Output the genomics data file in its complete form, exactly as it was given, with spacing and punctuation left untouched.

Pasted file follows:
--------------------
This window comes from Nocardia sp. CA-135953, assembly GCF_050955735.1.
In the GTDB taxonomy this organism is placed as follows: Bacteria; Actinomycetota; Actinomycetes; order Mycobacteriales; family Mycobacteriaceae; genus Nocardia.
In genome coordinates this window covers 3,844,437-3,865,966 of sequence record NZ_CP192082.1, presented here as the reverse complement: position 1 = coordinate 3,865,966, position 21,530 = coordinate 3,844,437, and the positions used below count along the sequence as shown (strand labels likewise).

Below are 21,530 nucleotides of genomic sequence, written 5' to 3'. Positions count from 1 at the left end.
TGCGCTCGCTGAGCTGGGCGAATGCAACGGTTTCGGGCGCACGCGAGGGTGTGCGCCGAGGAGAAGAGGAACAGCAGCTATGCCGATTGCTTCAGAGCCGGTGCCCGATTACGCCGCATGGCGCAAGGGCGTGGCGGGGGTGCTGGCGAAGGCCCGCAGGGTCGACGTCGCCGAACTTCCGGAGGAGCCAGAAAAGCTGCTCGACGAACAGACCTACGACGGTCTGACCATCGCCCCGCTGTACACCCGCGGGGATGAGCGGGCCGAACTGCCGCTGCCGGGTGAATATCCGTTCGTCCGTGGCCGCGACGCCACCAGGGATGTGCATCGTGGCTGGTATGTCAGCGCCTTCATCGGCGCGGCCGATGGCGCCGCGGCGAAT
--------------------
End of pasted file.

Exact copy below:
This window comes from Nocardia sp. CA-135953, assembly GCF_050955735.1.
In the GTDB taxonomy this organism is placed as follows: Bacteria; Actinomycetota; Actinomycetes; order Mycobacteriales; family Mycobacteriaceae; genus Nocardia.
In genome coordinates this window covers 3,844,437-3,865,966 of sequence record NZ_CP192082.1, presented here as the reverse complement: position 1 = coordinate 3,865,966, position 21,530 = coordinate 3,844,437, and the positions used below count along the sequence as shown (strand labels likewise).

Below are 21,530 nucleotides of genomic sequence, written 5' to 3'. Positions count from 1 at the left end.
TGCGCTCGCTGAGCTGGGCGAATGCAACGGTTTCGGGCGCACGCGAGGGTGTGCGCCGAGGAGAAGAGGAACAGCAGCTATGCCGATTGCTTCAGAGCCGGTGCCCGATTACGCCGCATGGCGCAAGGGCGTGGCGGGGGTGCTGGCGAAGGCCCGCAGGGTCGACGTCGCCGAACTTCCGGAGGAGCCAGAAAAGCTGCTCGACGAACAGACCTACGACGGTCTGACCATCGCCCCGCTGTACACCCGCGGGGATGAGCGGGCCGAACTGCCGCTGCCGGGTGAATATCCGTTCGTCCGTGGCCGCGACGCCACCAGGGATGTGCATCGTGGCTGGTATGTCAGCGCCTTCATCGGCGCGGCCGATGGCGCCGCGGCGAAT